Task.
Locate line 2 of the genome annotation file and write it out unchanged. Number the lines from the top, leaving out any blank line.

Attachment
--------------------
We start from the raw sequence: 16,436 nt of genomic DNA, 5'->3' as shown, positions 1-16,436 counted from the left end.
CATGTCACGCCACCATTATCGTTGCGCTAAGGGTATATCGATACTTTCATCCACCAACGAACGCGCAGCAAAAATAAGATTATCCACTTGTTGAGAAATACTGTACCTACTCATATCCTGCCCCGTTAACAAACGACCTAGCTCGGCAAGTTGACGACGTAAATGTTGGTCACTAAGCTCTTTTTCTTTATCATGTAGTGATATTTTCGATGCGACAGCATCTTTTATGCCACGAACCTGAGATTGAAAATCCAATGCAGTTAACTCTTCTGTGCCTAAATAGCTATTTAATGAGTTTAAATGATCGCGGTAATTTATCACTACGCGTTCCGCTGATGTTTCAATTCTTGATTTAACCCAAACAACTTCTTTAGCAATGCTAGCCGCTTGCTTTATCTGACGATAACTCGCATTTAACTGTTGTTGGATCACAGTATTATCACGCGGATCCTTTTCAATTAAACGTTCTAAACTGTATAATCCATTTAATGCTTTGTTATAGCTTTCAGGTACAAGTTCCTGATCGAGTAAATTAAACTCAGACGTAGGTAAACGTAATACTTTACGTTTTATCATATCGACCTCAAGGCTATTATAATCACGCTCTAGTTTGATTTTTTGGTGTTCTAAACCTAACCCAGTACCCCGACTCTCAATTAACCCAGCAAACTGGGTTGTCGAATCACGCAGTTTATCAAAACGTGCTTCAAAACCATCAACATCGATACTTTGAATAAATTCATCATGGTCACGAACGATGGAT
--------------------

CATGTCACGCCACCATTATCGTTGCGCTAAGGGTATATCGATACTTTCATCCACCAACGAACGCGCAGCAAAAATAAGATTATCCACTTGTTGAGAAATACTGTACCTACTCATATCCTGCCCCGTTAACAAACGACCTAGCTCGGCAAGTTGACGACGTAAATGTTGGTCACTAAGCTCTTTTTCTTTATCATGTAGTGATATTTTCGATGCGACAGCATCTTTTATGCCACGAACCTGAGATTGAAAATCCAATGCAGTTAACTCTTCTGTGCCTAAATAGCTATTTAATGAGTTTAAATGATCGCGGTAATTTATCACTACGCGTTCCGCTGATGTTTCAATTCTTGATTTAACCCAAACAACTTCTTTAGCAATGCTAGCCGCTTGCTTTATCTGACGATAACTCGCATTTAACTGTTGTTGGATCACAGTATTATCACGCGGATCCTTTTCAATTAAACGTTCTAAACTGTATAATCCATTTAATGCTTTGTTATAGCTTTCAGGTACAAGTTCCTGATCGAGTAAATTAAACTCAGACGTAGGTAAACGTAATACTTTACGTTTTATCATATCGACCTCAAGGCTATTATAATCACGCTCTAGTTTGATTTTTTGGTGTTCTAAACCTAACCCAGTACCCCGACTCTCAATTAACCCAGCAAACTGGGTTGTCGAATCACGCAGTTTATCAAAACGTGCTTCAAAACCATCAACATCGATACTTTGAATAAATTCATCATGGTCACGAACGATGGAT